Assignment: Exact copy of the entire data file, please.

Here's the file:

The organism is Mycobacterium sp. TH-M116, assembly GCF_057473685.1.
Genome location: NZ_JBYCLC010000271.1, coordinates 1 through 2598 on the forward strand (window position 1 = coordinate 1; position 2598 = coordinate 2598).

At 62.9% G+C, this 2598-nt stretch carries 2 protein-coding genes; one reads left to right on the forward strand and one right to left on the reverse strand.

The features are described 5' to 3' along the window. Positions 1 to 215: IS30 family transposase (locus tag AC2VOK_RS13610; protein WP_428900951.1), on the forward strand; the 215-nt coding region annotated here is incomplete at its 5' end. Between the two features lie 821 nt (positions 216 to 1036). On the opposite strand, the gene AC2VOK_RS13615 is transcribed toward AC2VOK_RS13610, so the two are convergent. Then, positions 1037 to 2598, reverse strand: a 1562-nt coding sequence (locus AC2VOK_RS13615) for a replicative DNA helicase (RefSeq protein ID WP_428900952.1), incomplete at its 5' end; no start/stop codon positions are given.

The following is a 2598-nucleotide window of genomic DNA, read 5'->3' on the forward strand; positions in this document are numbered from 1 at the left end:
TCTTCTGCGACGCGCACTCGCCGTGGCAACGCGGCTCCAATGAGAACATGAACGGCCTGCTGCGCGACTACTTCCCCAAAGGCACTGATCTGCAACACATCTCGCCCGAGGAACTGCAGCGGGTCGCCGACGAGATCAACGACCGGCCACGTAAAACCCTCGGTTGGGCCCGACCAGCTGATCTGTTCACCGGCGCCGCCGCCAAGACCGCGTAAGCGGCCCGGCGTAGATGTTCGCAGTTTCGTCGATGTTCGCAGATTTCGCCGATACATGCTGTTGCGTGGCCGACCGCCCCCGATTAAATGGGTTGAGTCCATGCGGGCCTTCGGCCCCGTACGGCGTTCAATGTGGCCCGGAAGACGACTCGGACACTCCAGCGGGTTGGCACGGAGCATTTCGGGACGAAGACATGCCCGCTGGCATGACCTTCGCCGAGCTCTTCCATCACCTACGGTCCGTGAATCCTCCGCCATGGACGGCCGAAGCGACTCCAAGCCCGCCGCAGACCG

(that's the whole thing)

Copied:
The organism is Mycobacterium sp. TH-M116, assembly GCF_057473685.1.
Genome location: NZ_JBYCLC010000271.1, coordinates 1 through 2598 on the forward strand (window position 1 = coordinate 1; position 2598 = coordinate 2598).

At 62.9% G+C, this 2598-nt stretch carries 2 protein-coding genes; one reads left to right on the forward strand and one right to left on the reverse strand.

The features are described 5' to 3' along the window. Positions 1 to 215: IS30 family transposase (locus tag AC2VOK_RS13610; protein WP_428900951.1), on the forward strand; the 215-nt coding region annotated here is incomplete at its 5' end. Between the two features lie 821 nt (positions 216 to 1036). On the opposite strand, the gene AC2VOK_RS13615 is transcribed toward AC2VOK_RS13610, so the two are convergent. Then, positions 1037 to 2598, reverse strand: a 1562-nt coding sequence (locus AC2VOK_RS13615) for a replicative DNA helicase (RefSeq protein ID WP_428900952.1), incomplete at its 5' end; no start/stop codon positions are given.

The following is a 2598-nucleotide window of genomic DNA, read 5'->3' on the forward strand; positions in this document are numbered from 1 at the left end:
TCTTCTGCGACGCGCACTCGCCGTGGCAACGCGGCTCCAATGAGAACATGAACGGCCTGCTGCGCGACTACTTCCCCAAAGGCACTGATCTGCAACACATCTCGCCCGAGGAACTGCAGCGGGTCGCCGACGAGATCAACGACCGGCCACGTAAAACCCTCGGTTGGGCCCGACCAGCTGATCTGTTCACCGGCGCCGCCGCCAAGACCGCGTAAGCGGCCCGGCGTAGATGTTCGCAGTTTCGTCGATGTTCGCAGATTTCGCCGATACATGCTGTTGCGTGGCCGACCGCCCCCGATTAAATGGGTTGAGTCCATGCGGGCCTTCGGCCCCGTACGGCGTTCAATGTGGCCCGGAAGACGACTCGGACACTCCAGCGGGTTGGCACGGAGCATTTCGGGACGAAGACATGCCCGCTGGCATGACCTTCGCCGAGCTCTTCCATCACCTACGGTCCGTGAATCCTCCGCCATGGACGGCCGAAGCGACTCCAAGCCCGCCGCAGACCG